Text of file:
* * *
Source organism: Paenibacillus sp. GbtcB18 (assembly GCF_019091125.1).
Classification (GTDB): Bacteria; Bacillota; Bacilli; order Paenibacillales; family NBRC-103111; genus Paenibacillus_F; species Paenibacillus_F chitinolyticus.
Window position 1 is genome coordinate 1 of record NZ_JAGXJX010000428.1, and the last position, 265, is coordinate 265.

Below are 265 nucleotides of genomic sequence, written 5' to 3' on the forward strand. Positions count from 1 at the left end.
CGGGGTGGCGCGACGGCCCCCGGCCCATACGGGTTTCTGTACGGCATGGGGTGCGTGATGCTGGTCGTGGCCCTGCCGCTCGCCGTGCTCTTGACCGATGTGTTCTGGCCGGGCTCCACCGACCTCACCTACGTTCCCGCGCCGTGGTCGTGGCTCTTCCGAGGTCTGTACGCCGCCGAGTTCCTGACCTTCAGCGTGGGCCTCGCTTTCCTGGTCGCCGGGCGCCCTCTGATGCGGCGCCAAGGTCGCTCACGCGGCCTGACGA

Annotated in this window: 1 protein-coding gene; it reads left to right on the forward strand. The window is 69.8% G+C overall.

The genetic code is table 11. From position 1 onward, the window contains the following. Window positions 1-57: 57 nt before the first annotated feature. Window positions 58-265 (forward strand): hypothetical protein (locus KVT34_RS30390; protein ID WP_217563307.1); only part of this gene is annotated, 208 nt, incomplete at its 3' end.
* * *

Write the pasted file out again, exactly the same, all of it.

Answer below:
Source organism: Paenibacillus sp. GbtcB18 (assembly GCF_019091125.1).
Classification (GTDB): Bacteria; Bacillota; Bacilli; order Paenibacillales; family NBRC-103111; genus Paenibacillus_F; species Paenibacillus_F chitinolyticus.
Window position 1 is genome coordinate 1 of record NZ_JAGXJX010000428.1, and the last position, 265, is coordinate 265.

Below are 265 nucleotides of genomic sequence, written 5' to 3' on the forward strand. Positions count from 1 at the left end.
CGGGGTGGCGCGACGGCCCCCGGCCCATACGGGTTTCTGTACGGCATGGGGTGCGTGATGCTGGTCGTGGCCCTGCCGCTCGCCGTGCTCTTGACCGATGTGTTCTGGCCGGGCTCCACCGACCTCACCTACGTTCCCGCGCCGTGGTCGTGGCTCTTCCGAGGTCTGTACGCCGCCGAGTTCCTGACCTTCAGCGTGGGCCTCGCTTTCCTGGTCGCCGGGCGCCCTCTGATGCGGCGCCAAGGTCGCTCACGCGGCCTGACGA

Annotated in this window: 1 protein-coding gene; it reads left to right on the forward strand. The window is 69.8% G+C overall.

The genetic code is table 11. From position 1 onward, the window contains the following. Window positions 1-57: 57 nt before the first annotated feature. Window positions 58-265 (forward strand): hypothetical protein (locus KVT34_RS30390; protein ID WP_217563307.1); only part of this gene is annotated, 208 nt, incomplete at its 3' end.